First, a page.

I don't think this was in version 3.0 of the rules.  I think in 3.0, the impassable terrain modifies the shortest path, rather than force the unit to take the current fastest path.  That would require units to path around impassable terrain, but they would still have the option to remain behind the line as usual.

The rulebook says this:

Quote
Impossible Path
If the otherwise optimal path for a unit to take under orders is permanently impossible (most likely due to terrain) that unit must use the shortest clear path instead.

The problem is that "shortest clear path" is never defined, and is never mentioned again. After some discussion in a couple of other threads, I decided to go with considering "shortest clear path" and "current fastest route" to be the same thing. Maybe they're not. If so, then the Impossible Path rule just requires units to take the Current Fastest Path rather than butt up against a cliff face. If Shortest Clear Path and Current Fastest Route are, in fact, different then we need to get some definitions established before we figure out how they relate to the Impossible Path rule.

Also, I think it'd help improve the readability of the rulebook if we put the options right in front of that block of rules, possibly changing the number of sections and the names of the sections.  In version 3.0 of the rules, a reader has to go through 6 paragraphs in Unusual Movement before they learn they can take the direct path vs. the fastest path.  In my proposed re-write, people get a general understanding of what they can do by the second sentence, and their options are basically explained in the first paragraph.

I've been tossing this around in my head as well. The whole thing is kind of circular. The Indirect Path rule talks about deciding between the Shortest Path and the Current Fastest Path, but if we define those terms first we risk the reader not understanding why they're relevant right away. Tough call!

I realized I did put in a rule re-write, in that units can choose to take the current fastest path without obstructions.  This comes into play, say, if there's a road to the left edge of the map, and Chariots lined up unobstructed across from enemy Peasants just to the right of the road.  Under the current rules, it takes a Command Action or the point objective modifier to get the Chariots on the road, whereas in what I wrote, the Chariots can decide to go on the road w/o a Command Action.  I think this makes more sense and makes the rules a bit cleaner, but I'm not sure what the implications are for play, or if we want to make this rule change.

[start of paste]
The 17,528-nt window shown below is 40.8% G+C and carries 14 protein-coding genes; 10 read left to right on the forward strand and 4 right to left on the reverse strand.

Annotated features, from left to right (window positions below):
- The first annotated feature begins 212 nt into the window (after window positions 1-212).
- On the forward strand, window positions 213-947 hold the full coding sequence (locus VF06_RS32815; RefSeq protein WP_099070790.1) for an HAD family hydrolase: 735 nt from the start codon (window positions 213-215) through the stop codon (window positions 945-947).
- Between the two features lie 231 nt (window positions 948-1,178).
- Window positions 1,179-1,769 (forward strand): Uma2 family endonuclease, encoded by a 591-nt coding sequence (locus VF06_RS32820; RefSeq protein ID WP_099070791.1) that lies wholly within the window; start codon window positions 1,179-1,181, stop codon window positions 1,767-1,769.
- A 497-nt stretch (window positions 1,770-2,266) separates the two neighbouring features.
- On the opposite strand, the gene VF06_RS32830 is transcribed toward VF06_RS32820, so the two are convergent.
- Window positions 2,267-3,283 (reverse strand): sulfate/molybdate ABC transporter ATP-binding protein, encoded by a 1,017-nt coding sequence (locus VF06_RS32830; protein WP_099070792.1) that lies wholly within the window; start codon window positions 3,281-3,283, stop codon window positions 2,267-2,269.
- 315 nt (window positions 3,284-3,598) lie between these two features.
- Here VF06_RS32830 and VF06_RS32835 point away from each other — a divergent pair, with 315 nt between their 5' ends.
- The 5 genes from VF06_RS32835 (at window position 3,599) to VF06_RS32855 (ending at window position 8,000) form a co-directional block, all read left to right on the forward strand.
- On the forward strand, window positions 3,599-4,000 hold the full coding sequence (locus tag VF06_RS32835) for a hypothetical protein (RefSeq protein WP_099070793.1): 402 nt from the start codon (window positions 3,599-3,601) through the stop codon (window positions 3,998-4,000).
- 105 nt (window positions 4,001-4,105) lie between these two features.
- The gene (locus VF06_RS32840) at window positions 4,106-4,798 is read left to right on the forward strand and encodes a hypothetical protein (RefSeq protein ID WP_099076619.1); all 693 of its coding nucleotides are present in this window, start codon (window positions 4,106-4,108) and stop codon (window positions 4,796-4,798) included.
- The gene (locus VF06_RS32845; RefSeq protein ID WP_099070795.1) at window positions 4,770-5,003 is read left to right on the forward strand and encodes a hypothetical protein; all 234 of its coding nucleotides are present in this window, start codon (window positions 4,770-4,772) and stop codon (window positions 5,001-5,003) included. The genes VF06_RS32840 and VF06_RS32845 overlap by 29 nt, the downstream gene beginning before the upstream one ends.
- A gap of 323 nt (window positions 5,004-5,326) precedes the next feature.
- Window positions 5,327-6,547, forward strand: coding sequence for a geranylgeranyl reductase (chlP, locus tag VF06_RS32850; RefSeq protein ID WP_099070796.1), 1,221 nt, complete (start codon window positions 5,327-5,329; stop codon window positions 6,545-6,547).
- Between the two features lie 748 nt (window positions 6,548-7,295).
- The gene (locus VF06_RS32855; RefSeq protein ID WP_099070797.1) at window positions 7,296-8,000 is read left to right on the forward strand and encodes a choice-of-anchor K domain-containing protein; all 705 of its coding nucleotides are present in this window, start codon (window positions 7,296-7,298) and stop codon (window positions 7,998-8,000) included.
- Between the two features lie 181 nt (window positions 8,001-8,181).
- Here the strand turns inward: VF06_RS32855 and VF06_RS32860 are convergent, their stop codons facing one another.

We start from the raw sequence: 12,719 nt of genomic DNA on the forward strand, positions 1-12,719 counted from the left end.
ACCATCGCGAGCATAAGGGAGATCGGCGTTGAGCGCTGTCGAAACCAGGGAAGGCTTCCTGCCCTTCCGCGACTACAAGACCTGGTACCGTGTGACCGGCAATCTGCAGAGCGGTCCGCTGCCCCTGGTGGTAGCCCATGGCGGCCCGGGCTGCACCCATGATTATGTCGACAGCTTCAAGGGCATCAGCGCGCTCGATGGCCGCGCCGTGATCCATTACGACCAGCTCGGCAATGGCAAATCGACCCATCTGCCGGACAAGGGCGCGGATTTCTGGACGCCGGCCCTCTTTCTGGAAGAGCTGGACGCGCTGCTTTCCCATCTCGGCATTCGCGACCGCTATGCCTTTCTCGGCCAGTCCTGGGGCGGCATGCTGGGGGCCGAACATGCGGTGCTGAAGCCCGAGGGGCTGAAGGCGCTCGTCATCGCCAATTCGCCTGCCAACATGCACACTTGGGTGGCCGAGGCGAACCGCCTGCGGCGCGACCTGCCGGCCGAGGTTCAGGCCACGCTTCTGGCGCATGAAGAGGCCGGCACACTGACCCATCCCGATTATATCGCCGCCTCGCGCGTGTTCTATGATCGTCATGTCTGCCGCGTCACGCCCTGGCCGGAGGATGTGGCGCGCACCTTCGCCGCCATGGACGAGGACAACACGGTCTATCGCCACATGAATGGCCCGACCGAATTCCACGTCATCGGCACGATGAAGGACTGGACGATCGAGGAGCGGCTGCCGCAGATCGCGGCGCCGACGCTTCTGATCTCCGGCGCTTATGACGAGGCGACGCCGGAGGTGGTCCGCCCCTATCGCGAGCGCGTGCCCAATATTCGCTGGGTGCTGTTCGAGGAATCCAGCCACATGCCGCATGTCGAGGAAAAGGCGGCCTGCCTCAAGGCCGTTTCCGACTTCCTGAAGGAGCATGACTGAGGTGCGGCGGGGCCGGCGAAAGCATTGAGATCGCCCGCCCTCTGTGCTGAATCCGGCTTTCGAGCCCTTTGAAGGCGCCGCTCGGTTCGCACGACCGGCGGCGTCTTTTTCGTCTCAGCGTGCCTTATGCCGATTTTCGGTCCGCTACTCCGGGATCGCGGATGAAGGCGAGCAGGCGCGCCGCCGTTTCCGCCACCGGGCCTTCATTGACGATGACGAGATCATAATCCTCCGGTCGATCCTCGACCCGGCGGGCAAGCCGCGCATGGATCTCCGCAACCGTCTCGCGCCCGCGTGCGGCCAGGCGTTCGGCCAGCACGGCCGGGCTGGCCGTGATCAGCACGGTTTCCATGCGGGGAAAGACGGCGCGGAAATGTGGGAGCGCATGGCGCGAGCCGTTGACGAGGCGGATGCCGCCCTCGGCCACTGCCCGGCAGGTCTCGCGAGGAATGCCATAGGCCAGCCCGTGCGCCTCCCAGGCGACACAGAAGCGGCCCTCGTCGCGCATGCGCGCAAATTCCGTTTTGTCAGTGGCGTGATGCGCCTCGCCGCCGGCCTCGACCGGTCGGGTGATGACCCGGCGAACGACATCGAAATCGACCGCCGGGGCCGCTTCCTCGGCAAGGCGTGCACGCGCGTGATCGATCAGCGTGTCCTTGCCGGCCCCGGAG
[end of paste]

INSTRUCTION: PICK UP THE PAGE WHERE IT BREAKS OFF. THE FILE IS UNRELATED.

I'll need another picture to explain what you're describing but for what it's worth, I understand the intent of the rules to be that when deciding which path is the Current Fastest Path, they'll always take the number of turns to reach its objective into consideration first, and actual distance reduced between it and its objective second. So if moving on a road will get a unit to its objective faster than not, then it'll move that extra distance to get to that road in order to haul ass later on.
« Last Edit: March 22, 2011, 02:09:04 PM by UvulaBob »

Zelc

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Re: Proofreading/editing UvulaBob's rules rewrite so it can become official
« Reply #14 on: March 22, 2011, 10:05:44 PM »
On Impossible Path, would saying the Shortest Path can't cross and must go around impassable terrain be enough?

On the general wording of the movements section, I think either way would work.  If we put the movement definitions first, I think we should at least put a quick two sentences before that saying these are the two ways your units will move under a Standing Order.  I like my version better (but I'm biased! :D ) because 1) it's shorter, 2) it clearly explains the choice players can make with how their units under Standing Orders move (making the choice every round is functionally the same as making it only when the paths are different but easier to explain), and 3) I think the movement paths are self-explanatory enough that people have an easier time if we explain their choice every round then go into the definitions.  Whichever order we choose, I think we can cut down the length of this section dramatically, and improve the clarity of the rules in the process.

Also, I think we should change the title "Unusual Movement".  Units will be following these two paths every turn!  Maybe change it to "Movement under Standing Orders"?

Quote
I understand the intent of the rules to be that when deciding which path is the Current Fastest Path, they'll always take the number of turns to reach its objective into consideration first, and actual distance reduced between it and its objective second. So if moving on a road will get a unit to its objective faster than not, then it'll move that extra distance to get to that road in order to haul ass later on.
I think you're right and I misunderstood earlier.